A Page From the Wonders of Life on Earth – Stephanie Bolster
In Bolster’s fourth collection, she attempts the difficult task of writing “travel poems” starting from generally well-known locations in Europe. The peril in this approach lies in readers’ over-familiarity with the locations and typical reactions to them. Fortunately, Bolster’s perceptions are tuned beyond those of the tourist, noting contradictions, small surprises, hidden messages in zoos and gardens.
A sense that even the rich and famous find it lonely at the top emerges suddenly from her poem Versailles:
After the long hall of mirrors, less impressive
than expected, tourists move into the room where the queen
gave birth, watched by whomever came to watch
Formally, there is quite a range within free-verse forms. Short lines, long lines; single-line stanzas, there is a staccato rhythm, quick breaks between details and statements, in most of these. Underlying them all is a subtle sadness, shared by many poets in an era where species are going extinct daily, war is still an instrument of foreign and domestic policy and the governments of the world seem unable to agree on any action about global warming.
This is no zoo. The spot a bomb fell.
And those children who file through,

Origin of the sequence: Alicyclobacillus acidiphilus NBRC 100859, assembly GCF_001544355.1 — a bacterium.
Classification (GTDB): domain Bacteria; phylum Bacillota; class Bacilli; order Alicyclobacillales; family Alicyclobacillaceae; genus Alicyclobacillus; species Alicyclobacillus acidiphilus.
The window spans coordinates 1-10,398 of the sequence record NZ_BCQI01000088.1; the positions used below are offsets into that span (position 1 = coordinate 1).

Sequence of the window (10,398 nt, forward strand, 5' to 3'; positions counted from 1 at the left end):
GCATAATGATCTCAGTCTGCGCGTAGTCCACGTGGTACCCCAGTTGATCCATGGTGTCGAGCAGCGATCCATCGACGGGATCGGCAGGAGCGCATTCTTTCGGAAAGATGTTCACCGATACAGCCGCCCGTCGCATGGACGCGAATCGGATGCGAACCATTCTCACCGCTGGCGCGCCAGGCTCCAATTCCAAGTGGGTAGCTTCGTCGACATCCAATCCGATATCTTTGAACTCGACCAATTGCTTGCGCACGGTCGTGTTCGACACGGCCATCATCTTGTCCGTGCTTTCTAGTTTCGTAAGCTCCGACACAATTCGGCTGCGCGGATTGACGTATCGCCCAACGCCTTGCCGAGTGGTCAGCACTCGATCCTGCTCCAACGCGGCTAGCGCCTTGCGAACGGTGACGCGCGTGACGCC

shrieking at the shrieking monkeys,
are also bombed places. (from “Three Zoos”)
The cover image by Susan Bozic plays with this elegiac quality — a first glance a jay against trees and water, you soon realize that the jay has spent some time with a taxidermist, and the natural background is painted or wallpaper.
There is a lively intelligence to the poetry, and great economy of language. I wish sometimes for a burst of stronger emotion, something to throw a poem off its careful tracks and into hyperspace. Maybe that will come in the next Bolster book.
Born in Guelph, Ontario, John Oughton has traveled widely, living at various times in Iraq and Egypt, Japan, and Nova Scotia. Now based in Toronto, he is a Teaching and Learning Consultant at Centennial College. He has also worked in publishing, journalism, and corporate communications. His education includes a B.A. and M.A. in English Literature at York University (where he studied with writers including Frank Davey, Irving Layton, Eli Mandel and Miriam Waddington), doctoral work in education at OISE/University of Toronto, and non-credit writing courses at the Jack Kerouac School for Disembodied Poetics in Boulder, Colorado. He is the author of five collections of poetry, most recently Time Slip, Guernica Press, 2010.